India's northeastern state of Meghalaya ("Abode of the Clouds") is breathtaking with its tropical forests, lush green mountains and fluffy, white clouds. Unique to this wet and remote area are spectacular living root bridges.
Invented by the indigenous Khasi tribe, who live deep in the forest, these "bioengineered" suspension bridges are made by shaping the living roots of rubber trees that are native to India's northeast -- a process that takes many years. Unlike modern concrete, metal or wooden bridges, these living root bridges are alive and continue to grow and get stronger over time. They can be as long as 100 feet and their roots are extraordinarily sturdy. Not one nail is used. It takes about two decades for the bridges to be useable and they can hold up to 50 people.
The bridges are necessary for the villagers because the remote region is filled with rivers and streams, and heavy monsoon rains tend to destroy bridges made of bamboo.
Most of Meghalaya's many living root bridges are located near Cherrapunjee (also known as Sohra), a small town located on the edge of the East Khasi Hills, about 60 kms from the capital, Shillong, and is regarded as the rainiest place on earth. It is a destination for waterfalls, cave exploring, hiking and treks to the living root bridges.
The most famous of all bridges is a two-level "double decker," estimated to be two centuries old. It was discovered by Denis Rayen, a former banker who, along with his wife, Carmela, founded the Cherrapunjee Holiday Resort, and who I had the pleasure of having a cup of tea with after touring a living root bridge. Rayen is passionate about the Cherrapunjee area and is credited with putting the living root bridges on the map as tourist sights, which have been the subject of BBC and Japanese TV documentaries.
Rayen explains to me that these durable bridges can last several centuries and have been made for the benefit of the tribe's future generations. "It's not done for your lifetime, it's done for future generations," says Rayen. "Once made, they have a lifetime of about 400 to 600 years, so that's quite a few generations that can use it."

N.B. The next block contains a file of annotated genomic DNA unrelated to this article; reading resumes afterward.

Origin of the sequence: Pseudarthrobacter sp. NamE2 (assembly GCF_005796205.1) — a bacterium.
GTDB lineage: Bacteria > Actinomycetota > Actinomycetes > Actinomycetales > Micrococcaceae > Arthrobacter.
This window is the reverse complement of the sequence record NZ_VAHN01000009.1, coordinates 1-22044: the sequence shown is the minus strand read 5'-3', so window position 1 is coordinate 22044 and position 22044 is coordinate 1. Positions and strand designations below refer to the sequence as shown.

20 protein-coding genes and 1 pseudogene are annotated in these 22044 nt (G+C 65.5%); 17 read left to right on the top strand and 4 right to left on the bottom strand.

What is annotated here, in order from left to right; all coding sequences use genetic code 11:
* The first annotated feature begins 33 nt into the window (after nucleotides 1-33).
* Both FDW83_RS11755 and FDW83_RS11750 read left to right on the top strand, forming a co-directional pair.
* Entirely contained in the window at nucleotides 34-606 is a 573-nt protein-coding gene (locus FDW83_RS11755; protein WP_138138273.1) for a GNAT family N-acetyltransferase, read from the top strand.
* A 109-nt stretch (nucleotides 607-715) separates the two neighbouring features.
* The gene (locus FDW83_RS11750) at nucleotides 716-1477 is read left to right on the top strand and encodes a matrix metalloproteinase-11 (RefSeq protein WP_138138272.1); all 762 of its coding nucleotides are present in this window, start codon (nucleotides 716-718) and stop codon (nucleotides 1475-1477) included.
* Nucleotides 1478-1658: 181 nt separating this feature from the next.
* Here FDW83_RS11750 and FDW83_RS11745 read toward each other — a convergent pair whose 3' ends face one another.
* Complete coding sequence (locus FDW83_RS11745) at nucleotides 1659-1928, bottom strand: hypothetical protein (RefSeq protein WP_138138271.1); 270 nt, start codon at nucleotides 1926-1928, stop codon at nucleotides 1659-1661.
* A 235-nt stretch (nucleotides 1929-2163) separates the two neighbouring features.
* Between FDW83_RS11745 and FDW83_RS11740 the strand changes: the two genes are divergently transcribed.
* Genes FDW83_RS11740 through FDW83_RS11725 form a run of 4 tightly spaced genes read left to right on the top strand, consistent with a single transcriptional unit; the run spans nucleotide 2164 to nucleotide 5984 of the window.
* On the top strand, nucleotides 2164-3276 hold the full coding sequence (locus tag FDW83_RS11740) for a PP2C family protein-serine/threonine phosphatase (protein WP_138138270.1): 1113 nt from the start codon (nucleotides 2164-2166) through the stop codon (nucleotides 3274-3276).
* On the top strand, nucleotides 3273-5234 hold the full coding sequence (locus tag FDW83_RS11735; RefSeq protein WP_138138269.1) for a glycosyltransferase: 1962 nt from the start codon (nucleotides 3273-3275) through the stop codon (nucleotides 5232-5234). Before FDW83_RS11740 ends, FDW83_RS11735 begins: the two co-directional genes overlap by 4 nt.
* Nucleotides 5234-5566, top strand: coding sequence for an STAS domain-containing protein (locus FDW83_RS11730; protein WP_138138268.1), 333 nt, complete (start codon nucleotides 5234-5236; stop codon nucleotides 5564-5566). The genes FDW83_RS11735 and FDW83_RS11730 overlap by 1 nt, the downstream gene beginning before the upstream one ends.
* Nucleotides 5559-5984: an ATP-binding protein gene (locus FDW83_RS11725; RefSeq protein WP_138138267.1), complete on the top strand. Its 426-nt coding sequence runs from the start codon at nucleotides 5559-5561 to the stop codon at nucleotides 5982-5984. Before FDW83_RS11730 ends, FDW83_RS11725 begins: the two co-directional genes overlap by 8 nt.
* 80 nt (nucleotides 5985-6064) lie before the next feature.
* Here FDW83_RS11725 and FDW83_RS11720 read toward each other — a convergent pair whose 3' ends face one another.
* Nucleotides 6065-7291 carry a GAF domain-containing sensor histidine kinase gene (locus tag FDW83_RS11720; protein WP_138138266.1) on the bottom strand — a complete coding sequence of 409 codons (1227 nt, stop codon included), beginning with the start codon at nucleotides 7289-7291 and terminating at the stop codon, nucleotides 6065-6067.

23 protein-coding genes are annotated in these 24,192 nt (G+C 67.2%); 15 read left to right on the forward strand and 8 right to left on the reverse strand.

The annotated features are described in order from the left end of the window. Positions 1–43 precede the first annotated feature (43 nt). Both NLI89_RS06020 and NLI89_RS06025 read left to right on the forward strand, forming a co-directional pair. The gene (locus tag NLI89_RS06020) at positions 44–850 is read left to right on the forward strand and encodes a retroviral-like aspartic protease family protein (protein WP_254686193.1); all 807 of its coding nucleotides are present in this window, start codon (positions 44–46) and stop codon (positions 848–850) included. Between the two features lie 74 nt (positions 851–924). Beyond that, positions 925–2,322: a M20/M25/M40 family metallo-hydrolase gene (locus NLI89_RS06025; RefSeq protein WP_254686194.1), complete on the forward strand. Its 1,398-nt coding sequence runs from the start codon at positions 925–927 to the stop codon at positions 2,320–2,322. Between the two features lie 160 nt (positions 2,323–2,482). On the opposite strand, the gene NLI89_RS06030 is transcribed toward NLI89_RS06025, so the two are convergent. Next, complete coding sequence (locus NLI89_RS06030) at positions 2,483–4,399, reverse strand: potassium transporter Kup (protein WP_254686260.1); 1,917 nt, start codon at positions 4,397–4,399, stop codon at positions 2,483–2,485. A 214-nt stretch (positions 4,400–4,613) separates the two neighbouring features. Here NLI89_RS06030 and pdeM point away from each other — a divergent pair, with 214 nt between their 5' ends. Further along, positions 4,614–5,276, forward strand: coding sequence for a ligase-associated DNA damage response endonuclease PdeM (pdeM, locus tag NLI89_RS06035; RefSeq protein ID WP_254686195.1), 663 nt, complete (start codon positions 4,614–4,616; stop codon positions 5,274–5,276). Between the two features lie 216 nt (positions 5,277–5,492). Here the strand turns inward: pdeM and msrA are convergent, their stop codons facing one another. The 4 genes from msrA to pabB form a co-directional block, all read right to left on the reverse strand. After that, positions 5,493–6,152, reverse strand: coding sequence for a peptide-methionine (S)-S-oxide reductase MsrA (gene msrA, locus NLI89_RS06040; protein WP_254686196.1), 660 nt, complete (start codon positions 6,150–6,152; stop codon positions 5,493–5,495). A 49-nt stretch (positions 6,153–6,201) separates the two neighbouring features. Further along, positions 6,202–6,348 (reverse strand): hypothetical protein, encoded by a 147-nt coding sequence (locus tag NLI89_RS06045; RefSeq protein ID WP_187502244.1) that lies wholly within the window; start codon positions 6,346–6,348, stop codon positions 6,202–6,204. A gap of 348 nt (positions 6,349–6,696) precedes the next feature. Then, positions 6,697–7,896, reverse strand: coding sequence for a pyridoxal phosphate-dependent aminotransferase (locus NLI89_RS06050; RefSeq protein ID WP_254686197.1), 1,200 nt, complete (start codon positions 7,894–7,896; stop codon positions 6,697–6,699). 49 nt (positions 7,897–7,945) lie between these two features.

The living root bridge that I got to see is one of the most accessible, located near Mawlynnong village, 90 km from Cherrapunjee (and 100 km from Shillong). Mawlynnong is dubbed as the "cleanest village in Asia," known for its paved walkways, beautiful flowerbeds, waterfalls and its beautiful trek to the living root bridge.
And what a sight to behold!
After about a 10 mins walk down steps leading down to the valley's lower reaches to a stream, standing before me was a messy tangle of roots of the living root bridge. It looked like something out of a sci-fi movie.
Any hesitation on my part was put to rest when a group of local Khasi school children skipped down the steps in flip-flops without hesitation because, of course, it is second nature to them. The boys climbed the bridge's tree trunk and then stripped down and swam in the stream. The girls, all immaculately dressed in school uniforms, sat on rocks as they chatted and ate packed lunches.
I sat on rocks from a distance, in peace and tranquility, observing the children enjoying themselves in their daily lives. As the stream glistened against the backdrop of the living root bridge and lush greenery, I had gratitude not only for a once-in-a-lifetime "National Geographic" moment, but also for the awe-inspired, human-made natural wonder before my eyes.
To get there: my route once in India was Delhi-Guwahati, Assam by air (via Air India); and then by car to Shillong, Meghalaya, which we used as a base for day-trips to Cherrapunjee and Mawlynnong. Best way to see the region is by car.
Shannon Skinner is a television host, inspirational speaker, author, traveler and writer. You can read about her journeys at Shannon's Travel Bag.
This article originally appeared at ShannonSkinner.com